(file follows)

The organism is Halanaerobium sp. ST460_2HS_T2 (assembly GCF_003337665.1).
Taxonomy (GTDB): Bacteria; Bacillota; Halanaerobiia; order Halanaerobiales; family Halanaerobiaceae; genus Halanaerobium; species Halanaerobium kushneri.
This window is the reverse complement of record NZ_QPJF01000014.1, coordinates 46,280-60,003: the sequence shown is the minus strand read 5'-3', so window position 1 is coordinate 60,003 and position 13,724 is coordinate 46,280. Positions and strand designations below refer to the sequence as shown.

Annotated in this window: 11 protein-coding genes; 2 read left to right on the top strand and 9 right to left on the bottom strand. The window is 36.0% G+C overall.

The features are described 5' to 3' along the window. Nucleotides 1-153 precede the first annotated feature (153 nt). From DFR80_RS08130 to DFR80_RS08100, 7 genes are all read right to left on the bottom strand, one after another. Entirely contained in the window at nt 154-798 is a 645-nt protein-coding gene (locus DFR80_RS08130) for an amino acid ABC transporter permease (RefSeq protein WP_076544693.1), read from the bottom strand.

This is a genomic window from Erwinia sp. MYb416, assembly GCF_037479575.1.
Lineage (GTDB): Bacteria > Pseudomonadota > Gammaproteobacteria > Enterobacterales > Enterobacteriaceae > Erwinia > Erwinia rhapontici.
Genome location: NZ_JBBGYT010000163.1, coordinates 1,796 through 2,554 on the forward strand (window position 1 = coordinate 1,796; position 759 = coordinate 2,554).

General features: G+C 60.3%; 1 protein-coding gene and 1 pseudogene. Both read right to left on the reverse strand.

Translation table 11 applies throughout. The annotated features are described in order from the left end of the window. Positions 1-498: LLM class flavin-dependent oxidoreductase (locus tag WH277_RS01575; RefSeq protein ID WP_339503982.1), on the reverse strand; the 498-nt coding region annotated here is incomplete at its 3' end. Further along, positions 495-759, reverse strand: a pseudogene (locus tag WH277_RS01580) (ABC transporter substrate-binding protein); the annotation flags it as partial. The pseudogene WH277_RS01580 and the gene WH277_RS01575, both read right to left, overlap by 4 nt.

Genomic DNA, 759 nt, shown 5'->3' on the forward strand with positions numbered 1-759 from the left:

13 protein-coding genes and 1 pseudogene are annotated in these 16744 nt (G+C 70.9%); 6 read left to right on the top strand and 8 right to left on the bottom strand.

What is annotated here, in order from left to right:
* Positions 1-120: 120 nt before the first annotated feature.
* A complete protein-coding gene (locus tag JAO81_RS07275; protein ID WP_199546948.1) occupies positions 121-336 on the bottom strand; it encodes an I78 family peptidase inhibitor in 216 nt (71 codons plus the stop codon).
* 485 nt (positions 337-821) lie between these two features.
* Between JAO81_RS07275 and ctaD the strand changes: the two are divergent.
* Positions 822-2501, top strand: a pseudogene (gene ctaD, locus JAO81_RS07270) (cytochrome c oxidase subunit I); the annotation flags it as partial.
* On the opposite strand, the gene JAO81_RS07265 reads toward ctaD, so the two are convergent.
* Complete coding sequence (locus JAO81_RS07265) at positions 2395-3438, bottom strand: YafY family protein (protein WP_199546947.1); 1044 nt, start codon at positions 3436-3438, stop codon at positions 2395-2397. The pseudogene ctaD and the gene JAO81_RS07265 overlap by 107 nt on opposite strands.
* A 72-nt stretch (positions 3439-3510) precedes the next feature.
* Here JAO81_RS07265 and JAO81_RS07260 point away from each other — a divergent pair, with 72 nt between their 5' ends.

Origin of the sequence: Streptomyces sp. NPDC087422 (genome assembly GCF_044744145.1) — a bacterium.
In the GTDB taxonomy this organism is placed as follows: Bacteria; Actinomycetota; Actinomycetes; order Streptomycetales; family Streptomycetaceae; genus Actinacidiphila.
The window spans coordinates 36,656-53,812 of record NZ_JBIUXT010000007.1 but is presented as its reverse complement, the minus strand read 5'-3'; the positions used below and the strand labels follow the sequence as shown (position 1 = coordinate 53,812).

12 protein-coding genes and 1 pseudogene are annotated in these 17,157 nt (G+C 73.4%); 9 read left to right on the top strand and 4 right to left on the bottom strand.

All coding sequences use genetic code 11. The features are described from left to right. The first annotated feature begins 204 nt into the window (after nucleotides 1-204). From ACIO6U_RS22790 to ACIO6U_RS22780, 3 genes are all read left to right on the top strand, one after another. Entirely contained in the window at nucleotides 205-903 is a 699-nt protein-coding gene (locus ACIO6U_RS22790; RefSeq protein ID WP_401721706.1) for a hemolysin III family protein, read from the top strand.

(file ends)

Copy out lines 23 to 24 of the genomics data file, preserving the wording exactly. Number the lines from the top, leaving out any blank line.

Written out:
Origin of the sequence: Streptomyces sp. NPDC087422 (genome assembly GCF_044744145.1) — a bacterium.
In the GTDB taxonomy this organism is placed as follows: Bacteria; Actinomycetota; Actinomycetes; order Streptomycetales; family Streptomycetaceae; genus Actinacidiphila.